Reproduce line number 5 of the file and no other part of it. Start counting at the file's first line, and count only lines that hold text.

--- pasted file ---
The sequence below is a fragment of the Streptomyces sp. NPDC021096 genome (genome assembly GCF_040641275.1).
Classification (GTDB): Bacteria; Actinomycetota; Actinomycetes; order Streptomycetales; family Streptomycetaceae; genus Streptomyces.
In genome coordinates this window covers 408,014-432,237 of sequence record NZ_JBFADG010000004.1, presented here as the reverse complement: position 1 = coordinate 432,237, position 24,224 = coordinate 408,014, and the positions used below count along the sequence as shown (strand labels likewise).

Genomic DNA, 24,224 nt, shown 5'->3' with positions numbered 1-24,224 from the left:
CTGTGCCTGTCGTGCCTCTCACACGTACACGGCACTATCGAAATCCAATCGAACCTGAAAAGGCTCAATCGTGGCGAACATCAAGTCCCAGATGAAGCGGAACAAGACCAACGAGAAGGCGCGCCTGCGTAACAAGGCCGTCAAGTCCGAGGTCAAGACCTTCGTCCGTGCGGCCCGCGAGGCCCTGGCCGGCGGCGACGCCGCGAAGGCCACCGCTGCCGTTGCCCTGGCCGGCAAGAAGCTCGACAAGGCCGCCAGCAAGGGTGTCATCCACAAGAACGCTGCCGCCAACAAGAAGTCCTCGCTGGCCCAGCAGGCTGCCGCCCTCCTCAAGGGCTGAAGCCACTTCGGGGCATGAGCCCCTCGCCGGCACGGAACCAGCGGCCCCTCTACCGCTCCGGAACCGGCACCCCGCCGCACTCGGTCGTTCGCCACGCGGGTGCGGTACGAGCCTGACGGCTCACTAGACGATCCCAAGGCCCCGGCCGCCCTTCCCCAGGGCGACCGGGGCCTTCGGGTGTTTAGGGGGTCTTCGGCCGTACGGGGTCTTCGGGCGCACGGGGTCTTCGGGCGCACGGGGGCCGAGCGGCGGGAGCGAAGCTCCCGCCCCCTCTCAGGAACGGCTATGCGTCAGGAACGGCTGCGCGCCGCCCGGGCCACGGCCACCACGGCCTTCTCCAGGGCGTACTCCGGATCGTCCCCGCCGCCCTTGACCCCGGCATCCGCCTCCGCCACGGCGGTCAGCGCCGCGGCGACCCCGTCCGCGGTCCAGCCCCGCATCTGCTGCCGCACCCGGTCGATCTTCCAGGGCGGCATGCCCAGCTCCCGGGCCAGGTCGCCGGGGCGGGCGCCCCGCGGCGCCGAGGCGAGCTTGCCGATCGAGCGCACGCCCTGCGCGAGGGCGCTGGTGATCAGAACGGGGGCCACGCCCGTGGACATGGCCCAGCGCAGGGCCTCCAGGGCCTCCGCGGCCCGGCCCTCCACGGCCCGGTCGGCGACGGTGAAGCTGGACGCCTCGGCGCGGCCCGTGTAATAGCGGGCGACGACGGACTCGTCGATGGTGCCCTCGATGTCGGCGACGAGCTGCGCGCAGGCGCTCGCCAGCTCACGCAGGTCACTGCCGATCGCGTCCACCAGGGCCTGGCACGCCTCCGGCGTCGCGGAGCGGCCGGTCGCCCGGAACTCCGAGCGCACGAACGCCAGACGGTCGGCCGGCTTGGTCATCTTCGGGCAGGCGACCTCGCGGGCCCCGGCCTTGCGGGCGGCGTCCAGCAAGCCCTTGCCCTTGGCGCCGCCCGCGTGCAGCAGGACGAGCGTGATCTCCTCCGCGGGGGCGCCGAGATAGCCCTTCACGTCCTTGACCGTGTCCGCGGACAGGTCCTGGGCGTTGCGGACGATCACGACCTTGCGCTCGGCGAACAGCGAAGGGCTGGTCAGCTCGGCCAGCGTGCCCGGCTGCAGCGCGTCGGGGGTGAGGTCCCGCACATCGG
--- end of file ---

CTGTGCCTGTCGTGCCTCTCACACGTACACGGCACTATCGAAATCCAATCGAACCTGAAAAGGCTCAATCGTGGCGAACATCAAGTCCCAGATGAAGCGGAACAAGACCAACGAGAAGGCGCGCCTGCGTAACAAGGCCGTCAAGTCCGAGGTCAAGACCTTCGTCCGTGCGGCCCGCGAGGCCCTGGCCGGCGGCGACGCCGCGAAGGCCACCGCTGCCGTTGCCCTGGCCGGCAAGAAGCTCGACAAGGCCGCCAGCAAGGGTGTCATCCACAAGAACGCTGCCGCCAACAAGAAGTCCTCGCTGGCCCAGCAGGCTGCCGCCCTCCTCAAGGGCTGAAGCCACTTCGGGGCATGAGCCCCTCGCCGGCACGGAACCAGCGGCCCCTCTACCGCTCCGGAACCGGCACCCCGCCGCACTCGGTCGTTCGCCACGCGGGTGCGGTACGAGCCTGACGGCTCACTAGACGATCCCAAGGCCCCGGCCGCCCTTCCCCAGGGCGACCGGGGCCTTCGGGTGTTTAGGGGGTCTTCGGCCGTACGGGGTCTTCGGGCGCACGGGGTCTTCGGGCGCACGGGGGCCGAGCGGCGGGAGCGAAGCTCCCGCCCCCTCTCAGGAACGGCTATGCGTCAGGAACGGCTGCGCGCCGCCCGGGCCACGGCCACCACGGCCTTCTCCAGGGCGTACTCCGGATCGTCCCCGCCGCCCTTGACCCCGGCATCCGCCTCCGCCACGGCGGTCAGCGCCGCGGCGACCCCGTCCGCGGTCCAGCCCCGCATCTGCTGCCGCACCCGGTCGATCTTCCAGGGCGGCATGCCCAGCTCCCGGGCCAGGTCGCCGGGGCGGGCGCCCCGCGGCGCCGAGGCGAGCTTGCCGATCGAGCGCACGCCCTGCGCGAGGGCGCTGGTGATCAGAACGGGGGCCACGCCCGTGGACATGGCCCAGCGCAGGGCCTCCAGGGCCTCCGCGGCCCGGCCCTCCACGGCCCGGTCGGCGACGGTGAAGCTGGACGCCTCGGCGCGGCCCGTGTAATAGCGGGCGACGACGGACTCGTCGATGGTGCCCTCGATGTCGGCGACGAGCTGCGCGCAGGCGCTCGCCAGCTCACGCAGGTCACTGCCGATCGCGTCCACCAGGGCCTGGCACGCCTCCGGCGTCGCGGAGCGGCCGGTCGCCCGGAACTCCGAGCGCACGAACGCCAGACGGTCGGCCGGCTTGGTCATCTTCGGGCAGGCGACCTCGCGGGCCCCGGCCTTGCGGGCGGCGTCCAGCAAGCCCTTGCCCTTGGCGCCGCCCGCGTGCAGCAGGACGAGCGTGATCTCCTCCGCGGGGGCGCCGAGATAGCCCTTCACGTCCTTGACCGTGTCCGCGGACAGGTCCTGGGCGTTGCGGACGATCACGACCTTGCGCTCGGCGAACAGCGAAGGGCTGGTCAGCTCGGCCAGCGTGCCCGGCTGCAGCGCGTCGGGGGTGAGGTCCCGCACATCGG